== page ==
Tag Archives: TDEC

Rocky Fork’s Brand New Plan

Under the new leadership of David Salyers at Tennessee Department of Environment and Conservation and Jim Bryson at the Bureau of Parks and Conservation, the plans for development of Rocky Fork State Park are being re-visited.

At two planning meetings last week—facilitated by Robert Reedy of Reedy and Sykes Architectural Consultants who have designed numerous facilities in Tennessee State Parks—input from many stakeholders was gathered to help guide new plans for the park. TDEC staff stated that the road up Flint Mountain is no longer being considered and announced other changes under consideration, such as moving the location of the visitor center to a site outside the park on the area’s main road.

The meetings were structured as charrettes with small focus groups discussing various topics including preservation of natural and cultural sites, types and locations of facilities, means of access to the park, recreational opportunities and development to support them, land management on park and surrounding forest service lands, and opportunities for economic development as a result of the park. These “roundtable” groups were facilitated by staff from TDEC, US Forest Service, Northeast Tennessee Regional Economic Partnership, and area park managers and rangers.

After the sessions, facilitators reported to attendees the predominant consensus of input for each group. These reports revealed the overall desire to preserve the park’s wild and pristine nature by limiting development and locating facilities outside the park. The input showed a preference for low-impact hiking, nature study, historic site interpretation, and overall protection and preservation of the ecology of Rocky Fork. There was widespread consensus that roads, buildings, and developed campgrounds are not appropriate in the park.

Images by Joye Ardyn Durham

These meetings mark the return of a Planning Office for State Parks, which has been absent in recent years, now brought back under the leadership of Anne Marshall, Senior Advisor to Jim Bryson. Rocky Fork stands to benefit as the first subject of an improved planning process now in the works.

Next, Reedy and Sykes will compile the input gathered last week into a report to present to TDEC in about one month. Then additional input will be sought if needed, and by April or May TDEC hopes to have a draft plan available for release to the public. When that happens there may be public meetings or there may simply be a public comment period, so be alert for your chance to provide your own input. TDEC hopes to have a final plan in place by July.

Seven attend public meeting

Thursday, January 10, 2019, the Tennessee Department of Environment and Conservation, State Parks Division held a public meeting to discuss a proposal to acquire the Morrill Electric property within sight of the park entrance and apply for a grant from the EPA to clean up the contaminated site and redevelop it for the park’s use. Due to the fact that notice of this meeting was not released to the public until the day before the meeting, only five citizens participated along with one reporter from the Erwin Record and the park manager.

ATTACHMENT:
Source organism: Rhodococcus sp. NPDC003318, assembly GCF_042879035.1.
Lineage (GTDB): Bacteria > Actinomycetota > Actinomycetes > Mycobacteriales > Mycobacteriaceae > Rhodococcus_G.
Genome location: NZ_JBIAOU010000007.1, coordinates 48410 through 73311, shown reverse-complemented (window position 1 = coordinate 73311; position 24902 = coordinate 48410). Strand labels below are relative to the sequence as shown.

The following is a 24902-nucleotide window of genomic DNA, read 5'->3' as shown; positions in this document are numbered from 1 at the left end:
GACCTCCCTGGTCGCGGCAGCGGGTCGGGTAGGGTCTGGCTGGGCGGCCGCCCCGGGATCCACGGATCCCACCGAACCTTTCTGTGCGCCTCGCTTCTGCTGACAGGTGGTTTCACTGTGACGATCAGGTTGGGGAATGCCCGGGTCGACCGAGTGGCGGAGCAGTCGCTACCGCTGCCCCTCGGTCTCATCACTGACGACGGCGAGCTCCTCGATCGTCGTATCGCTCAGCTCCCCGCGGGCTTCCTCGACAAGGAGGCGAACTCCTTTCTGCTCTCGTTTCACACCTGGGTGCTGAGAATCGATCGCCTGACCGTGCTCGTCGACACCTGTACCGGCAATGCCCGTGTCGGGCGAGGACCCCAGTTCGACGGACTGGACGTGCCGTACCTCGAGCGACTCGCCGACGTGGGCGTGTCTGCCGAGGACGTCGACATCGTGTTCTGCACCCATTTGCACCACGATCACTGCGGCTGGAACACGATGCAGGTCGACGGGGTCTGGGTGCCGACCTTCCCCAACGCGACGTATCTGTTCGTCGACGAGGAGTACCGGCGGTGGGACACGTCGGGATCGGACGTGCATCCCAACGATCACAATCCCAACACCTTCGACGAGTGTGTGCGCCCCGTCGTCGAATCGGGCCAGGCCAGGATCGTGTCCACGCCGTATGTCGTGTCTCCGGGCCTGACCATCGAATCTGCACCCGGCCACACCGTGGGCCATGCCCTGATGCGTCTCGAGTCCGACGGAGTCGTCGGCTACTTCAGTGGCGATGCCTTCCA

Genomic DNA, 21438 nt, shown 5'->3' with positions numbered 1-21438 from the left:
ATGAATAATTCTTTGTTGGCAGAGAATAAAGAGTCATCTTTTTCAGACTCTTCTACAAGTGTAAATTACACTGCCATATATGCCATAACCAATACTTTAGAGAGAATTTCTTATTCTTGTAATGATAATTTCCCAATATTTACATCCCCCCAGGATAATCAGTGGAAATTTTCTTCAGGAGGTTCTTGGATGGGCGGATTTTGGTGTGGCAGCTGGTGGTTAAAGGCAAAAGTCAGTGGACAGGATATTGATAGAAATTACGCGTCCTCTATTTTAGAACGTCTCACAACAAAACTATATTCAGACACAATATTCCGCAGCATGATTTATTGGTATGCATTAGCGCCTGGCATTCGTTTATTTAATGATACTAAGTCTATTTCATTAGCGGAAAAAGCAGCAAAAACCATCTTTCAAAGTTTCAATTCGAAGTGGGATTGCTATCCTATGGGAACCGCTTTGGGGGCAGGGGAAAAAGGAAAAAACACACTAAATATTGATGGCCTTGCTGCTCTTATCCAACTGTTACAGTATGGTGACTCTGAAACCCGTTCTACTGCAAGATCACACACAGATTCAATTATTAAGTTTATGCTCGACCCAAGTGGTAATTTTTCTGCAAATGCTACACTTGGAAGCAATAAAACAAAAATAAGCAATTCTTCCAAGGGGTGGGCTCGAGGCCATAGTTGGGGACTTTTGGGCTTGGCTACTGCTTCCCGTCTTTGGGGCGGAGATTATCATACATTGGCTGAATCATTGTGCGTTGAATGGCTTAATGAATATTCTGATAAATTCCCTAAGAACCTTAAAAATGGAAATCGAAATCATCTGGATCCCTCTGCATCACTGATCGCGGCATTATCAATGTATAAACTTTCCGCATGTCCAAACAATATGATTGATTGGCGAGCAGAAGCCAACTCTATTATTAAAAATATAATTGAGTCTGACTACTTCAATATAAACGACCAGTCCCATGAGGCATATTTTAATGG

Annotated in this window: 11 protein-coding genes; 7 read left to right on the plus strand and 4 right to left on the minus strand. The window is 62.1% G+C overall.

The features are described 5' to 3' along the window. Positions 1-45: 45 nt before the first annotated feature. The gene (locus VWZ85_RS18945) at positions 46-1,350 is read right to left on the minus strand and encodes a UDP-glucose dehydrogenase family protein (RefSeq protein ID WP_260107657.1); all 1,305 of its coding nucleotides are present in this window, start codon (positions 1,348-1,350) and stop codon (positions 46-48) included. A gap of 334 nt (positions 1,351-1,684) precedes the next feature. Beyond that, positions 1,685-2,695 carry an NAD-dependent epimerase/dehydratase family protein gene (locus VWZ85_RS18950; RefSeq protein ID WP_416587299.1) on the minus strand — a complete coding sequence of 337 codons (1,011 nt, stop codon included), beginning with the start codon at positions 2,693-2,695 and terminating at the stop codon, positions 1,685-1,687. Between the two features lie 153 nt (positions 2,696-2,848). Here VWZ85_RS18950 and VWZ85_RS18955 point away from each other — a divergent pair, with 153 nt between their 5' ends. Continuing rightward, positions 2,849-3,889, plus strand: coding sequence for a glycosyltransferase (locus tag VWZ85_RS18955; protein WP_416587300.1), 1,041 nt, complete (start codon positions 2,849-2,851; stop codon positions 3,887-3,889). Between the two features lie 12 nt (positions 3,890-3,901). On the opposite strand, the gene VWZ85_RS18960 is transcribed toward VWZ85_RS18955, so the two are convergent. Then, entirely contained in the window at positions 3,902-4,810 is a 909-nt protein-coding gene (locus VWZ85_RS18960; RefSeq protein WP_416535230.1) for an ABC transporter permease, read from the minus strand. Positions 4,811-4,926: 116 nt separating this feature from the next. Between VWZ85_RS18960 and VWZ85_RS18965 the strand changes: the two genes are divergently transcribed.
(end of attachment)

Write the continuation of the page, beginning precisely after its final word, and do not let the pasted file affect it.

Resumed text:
TDEC Grants Consultant Ryan Ray presented a proposal to apply for an EPA grant of $500,000 to clean up the site, projected to actually cost $618,000, the difference to be paid by TDEC. Although notice of this meeting alluded to the site being redeveloped into an equestrian trailhead, Ray confirmed that the grant is for cleaning up the site once TDEC acquires it and does not pertain to the precise purpose for which the site is then redeveloped.

Ray presented to the group of seven present some options for additional grants that would be pursued for funds to redevelop the site after cleanup and acknowledged that future use of the site was a separate issue and would be addressed at future public meetings and comment periods.

Although the small group seemed to all support the acquisition and clean up of the site, several questioned the future use as an equestrian trailhead and voiced opinions that the site would better serve the park as the visitor center location.

Ray reconfirmed that future use of the site is not dictated by the grant being applied for and that the various uses suggested other than as an equestrian trailhead could be considered by TDEC and discussed with the public at future meetings.

As for using the site as an equestrian trailhead, the park manager confirmed that TDEC has been working on a plan for a new horse trail into the park, which would start across the road from the site on property TDEC is working to acquire but does not yet own. One might wonder, if the park acquired land that would accommodate a new horse trail into the Flint Mountain area of the park, the same area as the proposed campground, perhaps auto access to the campground could be through that same property, thereby avoiding a great deal of environmental damage from construction of the currently proposed road to the campground area.

As for the reason for such short notice of this meeting, Ray said TDEC did not want to address the public on the topic until they were at least very close to a deal to acquire the property, and the grant sought has a deadline for application of January 31 so a very small window was available and the best he could do was a posting in the Erwin Record one day prior.

The acquisition and cleanup of this site seems to be a worthwhile project and very beneficial to the area and Unicoi County, which is currently stuck with an unusable contaminated site and could come away with a nicely redeveloped facility.

However, this will run into the millions of dollars and the future use of the site does create many questions that need to be addressed with further public input.